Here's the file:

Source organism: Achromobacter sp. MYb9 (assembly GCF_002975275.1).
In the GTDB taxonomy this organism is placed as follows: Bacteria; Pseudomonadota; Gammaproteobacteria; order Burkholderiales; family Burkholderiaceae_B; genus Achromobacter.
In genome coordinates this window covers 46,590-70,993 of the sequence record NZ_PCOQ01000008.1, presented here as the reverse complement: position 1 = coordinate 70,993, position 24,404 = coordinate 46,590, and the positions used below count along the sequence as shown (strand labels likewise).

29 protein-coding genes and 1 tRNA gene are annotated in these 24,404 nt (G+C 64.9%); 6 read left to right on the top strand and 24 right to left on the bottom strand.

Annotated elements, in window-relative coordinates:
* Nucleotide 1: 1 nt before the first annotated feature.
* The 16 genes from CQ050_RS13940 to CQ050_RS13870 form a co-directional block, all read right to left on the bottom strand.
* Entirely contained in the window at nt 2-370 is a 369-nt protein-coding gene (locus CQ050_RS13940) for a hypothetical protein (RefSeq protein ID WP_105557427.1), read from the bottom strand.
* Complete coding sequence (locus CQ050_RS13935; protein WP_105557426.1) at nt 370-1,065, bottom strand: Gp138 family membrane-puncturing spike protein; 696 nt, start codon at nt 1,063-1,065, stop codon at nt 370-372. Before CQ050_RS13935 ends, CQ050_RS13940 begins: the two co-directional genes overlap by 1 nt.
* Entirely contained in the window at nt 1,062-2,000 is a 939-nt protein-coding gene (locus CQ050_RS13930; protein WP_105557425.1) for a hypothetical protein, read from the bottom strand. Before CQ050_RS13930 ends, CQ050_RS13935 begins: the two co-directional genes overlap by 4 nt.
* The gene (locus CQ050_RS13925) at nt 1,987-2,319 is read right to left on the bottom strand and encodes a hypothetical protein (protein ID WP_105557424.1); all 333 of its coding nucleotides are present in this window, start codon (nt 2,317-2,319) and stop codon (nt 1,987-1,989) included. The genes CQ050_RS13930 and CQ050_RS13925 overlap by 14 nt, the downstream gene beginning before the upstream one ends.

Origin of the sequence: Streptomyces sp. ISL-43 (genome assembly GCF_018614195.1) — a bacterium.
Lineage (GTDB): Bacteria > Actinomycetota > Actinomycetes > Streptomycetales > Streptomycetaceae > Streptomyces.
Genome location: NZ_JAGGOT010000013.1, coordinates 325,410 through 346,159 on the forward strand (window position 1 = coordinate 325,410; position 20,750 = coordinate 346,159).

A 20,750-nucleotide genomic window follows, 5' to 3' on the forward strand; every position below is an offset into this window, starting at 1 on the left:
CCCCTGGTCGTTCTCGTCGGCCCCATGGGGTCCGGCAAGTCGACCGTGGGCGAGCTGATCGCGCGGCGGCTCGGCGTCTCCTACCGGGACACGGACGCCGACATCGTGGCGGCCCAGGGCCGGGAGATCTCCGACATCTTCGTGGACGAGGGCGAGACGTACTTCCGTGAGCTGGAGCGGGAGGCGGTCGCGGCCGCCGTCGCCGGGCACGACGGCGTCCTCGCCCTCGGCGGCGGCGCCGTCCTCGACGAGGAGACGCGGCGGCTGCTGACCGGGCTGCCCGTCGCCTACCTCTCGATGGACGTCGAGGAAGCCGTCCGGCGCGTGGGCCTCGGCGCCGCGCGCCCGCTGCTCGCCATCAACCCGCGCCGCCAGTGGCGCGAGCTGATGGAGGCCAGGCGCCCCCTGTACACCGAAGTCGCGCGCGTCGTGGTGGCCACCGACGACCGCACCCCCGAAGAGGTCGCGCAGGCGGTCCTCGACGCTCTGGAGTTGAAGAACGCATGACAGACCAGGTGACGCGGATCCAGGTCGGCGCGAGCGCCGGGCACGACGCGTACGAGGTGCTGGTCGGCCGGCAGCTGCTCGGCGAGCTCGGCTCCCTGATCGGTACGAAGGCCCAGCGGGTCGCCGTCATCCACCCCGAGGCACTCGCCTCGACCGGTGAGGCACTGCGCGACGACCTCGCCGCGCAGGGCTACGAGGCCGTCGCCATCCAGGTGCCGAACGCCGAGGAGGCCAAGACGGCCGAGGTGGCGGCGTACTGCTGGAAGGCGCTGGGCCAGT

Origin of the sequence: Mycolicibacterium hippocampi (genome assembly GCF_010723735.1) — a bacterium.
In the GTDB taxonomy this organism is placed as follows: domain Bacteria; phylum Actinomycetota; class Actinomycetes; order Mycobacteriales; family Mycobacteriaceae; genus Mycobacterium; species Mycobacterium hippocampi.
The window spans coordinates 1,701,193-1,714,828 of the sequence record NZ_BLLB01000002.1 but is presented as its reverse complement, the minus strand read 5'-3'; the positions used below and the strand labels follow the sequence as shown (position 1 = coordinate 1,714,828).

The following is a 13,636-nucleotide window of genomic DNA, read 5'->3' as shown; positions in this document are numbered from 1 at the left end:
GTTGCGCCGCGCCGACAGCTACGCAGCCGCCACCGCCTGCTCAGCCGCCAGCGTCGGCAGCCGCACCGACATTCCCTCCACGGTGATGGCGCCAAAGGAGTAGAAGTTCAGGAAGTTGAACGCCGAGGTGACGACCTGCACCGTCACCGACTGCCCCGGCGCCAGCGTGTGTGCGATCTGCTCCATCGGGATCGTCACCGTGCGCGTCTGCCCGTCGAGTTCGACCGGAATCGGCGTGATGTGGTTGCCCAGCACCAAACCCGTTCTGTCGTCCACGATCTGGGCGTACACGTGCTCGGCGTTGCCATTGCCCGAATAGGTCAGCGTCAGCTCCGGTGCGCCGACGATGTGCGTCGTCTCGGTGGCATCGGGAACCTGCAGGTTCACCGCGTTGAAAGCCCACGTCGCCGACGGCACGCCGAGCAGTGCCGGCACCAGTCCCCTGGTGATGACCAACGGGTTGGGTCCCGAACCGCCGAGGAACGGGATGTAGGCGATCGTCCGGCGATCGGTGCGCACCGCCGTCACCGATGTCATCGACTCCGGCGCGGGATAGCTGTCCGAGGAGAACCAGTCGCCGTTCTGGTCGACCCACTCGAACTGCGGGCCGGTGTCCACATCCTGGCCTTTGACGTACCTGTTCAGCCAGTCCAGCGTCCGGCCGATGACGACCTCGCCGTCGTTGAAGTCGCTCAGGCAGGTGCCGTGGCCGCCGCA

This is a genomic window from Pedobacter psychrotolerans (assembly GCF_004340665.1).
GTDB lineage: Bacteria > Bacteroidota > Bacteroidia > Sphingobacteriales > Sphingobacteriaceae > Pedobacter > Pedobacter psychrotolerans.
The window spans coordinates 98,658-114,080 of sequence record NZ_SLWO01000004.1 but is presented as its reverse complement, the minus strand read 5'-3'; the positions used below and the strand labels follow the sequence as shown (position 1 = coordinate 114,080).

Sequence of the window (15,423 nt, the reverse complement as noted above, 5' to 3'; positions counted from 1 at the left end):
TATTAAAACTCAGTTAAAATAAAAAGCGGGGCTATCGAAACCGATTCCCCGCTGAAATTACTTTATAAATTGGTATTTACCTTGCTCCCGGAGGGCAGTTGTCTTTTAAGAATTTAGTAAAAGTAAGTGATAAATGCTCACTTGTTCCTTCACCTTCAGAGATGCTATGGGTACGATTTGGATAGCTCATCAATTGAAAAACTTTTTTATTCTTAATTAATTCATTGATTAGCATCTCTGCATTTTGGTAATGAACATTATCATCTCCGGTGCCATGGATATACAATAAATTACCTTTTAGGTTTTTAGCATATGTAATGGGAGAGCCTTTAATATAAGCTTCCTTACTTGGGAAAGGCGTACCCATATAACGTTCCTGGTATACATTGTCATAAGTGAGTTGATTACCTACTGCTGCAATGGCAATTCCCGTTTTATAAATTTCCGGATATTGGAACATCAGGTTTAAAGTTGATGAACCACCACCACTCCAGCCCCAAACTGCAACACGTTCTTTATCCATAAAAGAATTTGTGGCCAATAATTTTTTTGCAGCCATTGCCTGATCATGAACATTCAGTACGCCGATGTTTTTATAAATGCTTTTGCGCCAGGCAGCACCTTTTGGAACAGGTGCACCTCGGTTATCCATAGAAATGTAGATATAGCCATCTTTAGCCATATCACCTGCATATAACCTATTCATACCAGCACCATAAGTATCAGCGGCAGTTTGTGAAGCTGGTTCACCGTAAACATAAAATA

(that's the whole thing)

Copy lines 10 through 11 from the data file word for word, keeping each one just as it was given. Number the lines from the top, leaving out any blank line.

* Entirely contained in the window at nt 1,062-2,000 is a 939-nt protein-coding gene (locus CQ050_RS13930; protein WP_105557425.1) for a hypothetical protein, read from the bottom strand. Before CQ050_RS13930 ends, CQ050_RS13935 begins: the two co-directional genes overlap by 4 nt.
* The gene (locus CQ050_RS13925) at nt 1,987-2,319 is read right to left on the bottom strand and encodes a hypothetical protein (protein ID WP_105557424.1); all 333 of its coding nucleotides are present in this window, start codon (nt 2,317-2,319) and stop codon (nt 1,987-1,989) included. The genes CQ050_RS13930 and CQ050_RS13925 overlap by 14 nt, the downstream gene beginning before the upstream one ends.